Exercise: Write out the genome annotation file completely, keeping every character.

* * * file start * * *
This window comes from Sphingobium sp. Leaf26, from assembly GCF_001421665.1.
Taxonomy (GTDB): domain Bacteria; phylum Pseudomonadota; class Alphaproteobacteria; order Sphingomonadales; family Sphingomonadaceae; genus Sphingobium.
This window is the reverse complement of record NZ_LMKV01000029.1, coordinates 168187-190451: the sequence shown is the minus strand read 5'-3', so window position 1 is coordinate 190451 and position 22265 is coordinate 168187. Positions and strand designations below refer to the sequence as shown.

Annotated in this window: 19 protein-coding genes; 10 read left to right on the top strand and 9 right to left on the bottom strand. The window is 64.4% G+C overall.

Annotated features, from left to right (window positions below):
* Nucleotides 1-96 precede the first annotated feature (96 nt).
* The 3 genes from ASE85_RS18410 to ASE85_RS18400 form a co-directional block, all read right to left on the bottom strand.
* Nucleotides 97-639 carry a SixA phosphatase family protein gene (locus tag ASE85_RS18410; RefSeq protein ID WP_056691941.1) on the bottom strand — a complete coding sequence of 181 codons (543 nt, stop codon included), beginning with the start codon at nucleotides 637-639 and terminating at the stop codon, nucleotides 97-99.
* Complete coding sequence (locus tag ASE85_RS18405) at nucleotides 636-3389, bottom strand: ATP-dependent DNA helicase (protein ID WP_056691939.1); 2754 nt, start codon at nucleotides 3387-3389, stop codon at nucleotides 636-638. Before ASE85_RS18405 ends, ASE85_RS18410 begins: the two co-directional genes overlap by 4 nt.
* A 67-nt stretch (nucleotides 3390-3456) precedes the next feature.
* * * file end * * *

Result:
This window comes from Sphingobium sp. Leaf26, from assembly GCF_001421665.1.
Taxonomy (GTDB): domain Bacteria; phylum Pseudomonadota; class Alphaproteobacteria; order Sphingomonadales; family Sphingomonadaceae; genus Sphingobium.
This window is the reverse complement of record NZ_LMKV01000029.1, coordinates 168187-190451: the sequence shown is the minus strand read 5'-3', so window position 1 is coordinate 190451 and position 22265 is coordinate 168187. Positions and strand designations below refer to the sequence as shown.

Annotated in this window: 19 protein-coding genes; 10 read left to right on the top strand and 9 right to left on the bottom strand. The window is 64.4% G+C overall.

Annotated features, from left to right (window positions below):
* Nucleotides 1-96 precede the first annotated feature (96 nt).
* The 3 genes from ASE85_RS18410 to ASE85_RS18400 form a co-directional block, all read right to left on the bottom strand.
* Nucleotides 97-639 carry a SixA phosphatase family protein gene (locus tag ASE85_RS18410; RefSeq protein ID WP_056691941.1) on the bottom strand — a complete coding sequence of 181 codons (543 nt, stop codon included), beginning with the start codon at nucleotides 637-639 and terminating at the stop codon, nucleotides 97-99.
* Complete coding sequence (locus tag ASE85_RS18405) at nucleotides 636-3389, bottom strand: ATP-dependent DNA helicase (protein ID WP_056691939.1); 2754 nt, start codon at nucleotides 3387-3389, stop codon at nucleotides 636-638. Before ASE85_RS18405 ends, ASE85_RS18410 begins: the two co-directional genes overlap by 4 nt.
* A 67-nt stretch (nucleotides 3390-3456) precedes the next feature.